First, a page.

Scientific Research

Shark Shield’s scientifically proven and independently tested technology, nothing is more effective. It’s a change in the way we manage human and shark interactions. Shark Shield turns sharks away so you can experience more. The ocean becomes your playground.

For more information on our rigorous scientific process, please review the published scientific and independent research on Shark Shield below, and you can also download and view the Shark Shield White Paper which discusses the history behind electronic shark deterrents.


Shark Shield almost 100% effective as a shark deterrent


How Close is too Close? The Effect of a Non-Lethal Electric Shark Deterrent on White Shark Behaviour.

Ryan M. Kempster, Channing A. Egeberg, Nathan S. Hart, Laura Ryan, Lucille Chapuis Caroline C. Kerr, Carl Schmidt, Charlie Huveneers, Enrico Gennari, Karak E. Yopak, Jessica J. Meeuwig, Shaun P. Collin. University of Western Australia Ocean Institute.

The study analyzed 322 encounters involving 41 individual white sharks, ranging from 2m to 4m long. Upon first encounter with a Shark Shield, all approaching great white sharks were effectively deterred, staying an average of 1.3m away from a baited canister with the device attached.

After multiple approaches, individual great white sharks came an average of 12cm closer on each successive approach. Only one great white shark came into contact with the bait in the presence of an active Shark Shield, and only after multiple approaches. The interaction in question simply involved a bump of the bait canister rather than a full bite. In contrast, bites were common during control trials.

For detailed information on this peer reviewed research you can download and read full research paper from PLOS ONE here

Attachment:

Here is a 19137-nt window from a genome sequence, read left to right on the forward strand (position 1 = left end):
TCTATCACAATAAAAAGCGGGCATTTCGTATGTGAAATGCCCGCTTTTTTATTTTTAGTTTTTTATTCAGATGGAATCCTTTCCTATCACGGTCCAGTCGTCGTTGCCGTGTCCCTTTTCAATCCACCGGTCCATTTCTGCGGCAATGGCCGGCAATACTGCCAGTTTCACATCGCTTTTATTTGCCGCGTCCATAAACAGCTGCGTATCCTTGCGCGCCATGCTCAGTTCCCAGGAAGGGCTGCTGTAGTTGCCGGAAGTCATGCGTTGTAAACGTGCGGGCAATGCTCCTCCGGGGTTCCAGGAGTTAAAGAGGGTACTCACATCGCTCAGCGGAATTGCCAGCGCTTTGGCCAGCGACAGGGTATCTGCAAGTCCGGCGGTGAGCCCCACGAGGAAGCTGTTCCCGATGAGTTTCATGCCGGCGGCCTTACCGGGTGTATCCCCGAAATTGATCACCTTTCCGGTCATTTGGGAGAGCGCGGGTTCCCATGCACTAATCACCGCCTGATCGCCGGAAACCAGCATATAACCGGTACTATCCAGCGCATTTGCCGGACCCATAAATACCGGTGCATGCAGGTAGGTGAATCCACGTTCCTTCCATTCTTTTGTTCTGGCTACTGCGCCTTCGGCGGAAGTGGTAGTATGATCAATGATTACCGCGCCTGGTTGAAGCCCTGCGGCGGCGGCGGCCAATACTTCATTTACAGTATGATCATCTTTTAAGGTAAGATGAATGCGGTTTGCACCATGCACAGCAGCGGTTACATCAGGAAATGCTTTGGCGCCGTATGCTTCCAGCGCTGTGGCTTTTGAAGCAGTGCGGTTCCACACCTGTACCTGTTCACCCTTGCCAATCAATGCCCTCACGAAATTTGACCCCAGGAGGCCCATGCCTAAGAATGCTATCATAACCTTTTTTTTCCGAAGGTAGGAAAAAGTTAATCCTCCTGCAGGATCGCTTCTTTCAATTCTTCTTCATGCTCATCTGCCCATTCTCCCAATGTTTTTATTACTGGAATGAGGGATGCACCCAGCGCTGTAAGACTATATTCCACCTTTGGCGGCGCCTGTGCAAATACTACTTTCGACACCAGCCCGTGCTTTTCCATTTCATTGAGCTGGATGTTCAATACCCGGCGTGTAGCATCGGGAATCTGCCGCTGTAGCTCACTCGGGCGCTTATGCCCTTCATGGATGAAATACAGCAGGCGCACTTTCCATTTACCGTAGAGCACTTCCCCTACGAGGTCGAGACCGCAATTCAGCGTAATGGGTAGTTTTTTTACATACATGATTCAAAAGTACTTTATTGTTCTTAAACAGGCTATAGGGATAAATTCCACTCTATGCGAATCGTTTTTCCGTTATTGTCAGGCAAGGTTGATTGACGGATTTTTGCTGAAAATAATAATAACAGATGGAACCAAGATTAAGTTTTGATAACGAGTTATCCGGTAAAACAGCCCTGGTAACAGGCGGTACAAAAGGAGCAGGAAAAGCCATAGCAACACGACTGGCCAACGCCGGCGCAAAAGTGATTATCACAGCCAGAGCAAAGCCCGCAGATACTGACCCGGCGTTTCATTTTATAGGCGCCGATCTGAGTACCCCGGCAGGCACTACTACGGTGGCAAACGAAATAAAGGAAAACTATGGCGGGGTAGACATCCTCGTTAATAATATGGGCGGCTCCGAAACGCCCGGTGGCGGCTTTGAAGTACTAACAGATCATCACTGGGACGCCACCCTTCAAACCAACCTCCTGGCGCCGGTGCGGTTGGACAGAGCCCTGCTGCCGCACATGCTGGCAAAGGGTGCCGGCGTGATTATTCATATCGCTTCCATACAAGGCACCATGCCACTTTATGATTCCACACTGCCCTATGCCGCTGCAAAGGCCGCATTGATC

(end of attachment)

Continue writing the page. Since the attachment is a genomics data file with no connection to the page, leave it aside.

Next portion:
1. Shark Shield effectively deterred sharks from interacting with the bait
  2. Shark Shield does not attract sharks




Shark Shield effectively reduces the probability of shark attack


Estimating the probability of a shark attack when using an electric repellent

C F Smit, Department of Statistics, University of Pretoria, Pretoria, 0002, South Africa and V Peddemors, Department of Zoology, University of Durban-Westville, Durban, 4000 South Africa

For detailed information you can download and read C F Smit & Peddemors Electric Repellent full research paper.

  1. The probability of an attack was reduced from 0.70 to about 0.08
  2. Shark Shield prevented the sharks from feeding off the bait



Shark Shield effectively deters white sharks attacking seal decoy


Effects of the Shark Shield electric deterrent on the behaviour of white sharks

C. Huveneers, P.J. Rogers, J. Semmens, C. Beckmann, A.A. Kock, B. Page & S.D. Goldsworthy

For detailed information you can download and read Effects of an Electric Field on White Sharks full research paper.

The Huveneers’ study tested Shark Shield as a deterrent against a shark attack, finding that:

  1. Shark Shield significantly increased the time it took the sharks to take the bait.
  2. Shark Shield deterred sharks attacking a seal decoy.
  3. Shark Shield does not attract sharks.

Shark Shield does not attract sharks


Electroreception in vertebrates and invertebrates Collins S.P. (2010) In: Breed M.D. and Moore J., (eds) Encyclopedia of Animal Behavior, volume 1, pp. 611 – 620 Oxford: Academic Press

This research by Collins proves that Shark Shield’s electrical impulses do not attract sharks: “It is true that the electroreceptive system is extremely sensitive (in the µV range). However, in practical terms and this has been born out in many behavioral tests, the electroreceptive system is a relatively short distance sense often working in the 30-60cm range. Since these animals use this sense to detect the presence of living prey items that may not be otherwise detected (i.e. under the substrate), they are really working at their detection limits. Therefore, although theoretically the Ampullae of Lorenzini can detect very low strength electric fields, they do not use them to track animate objects over these long distances.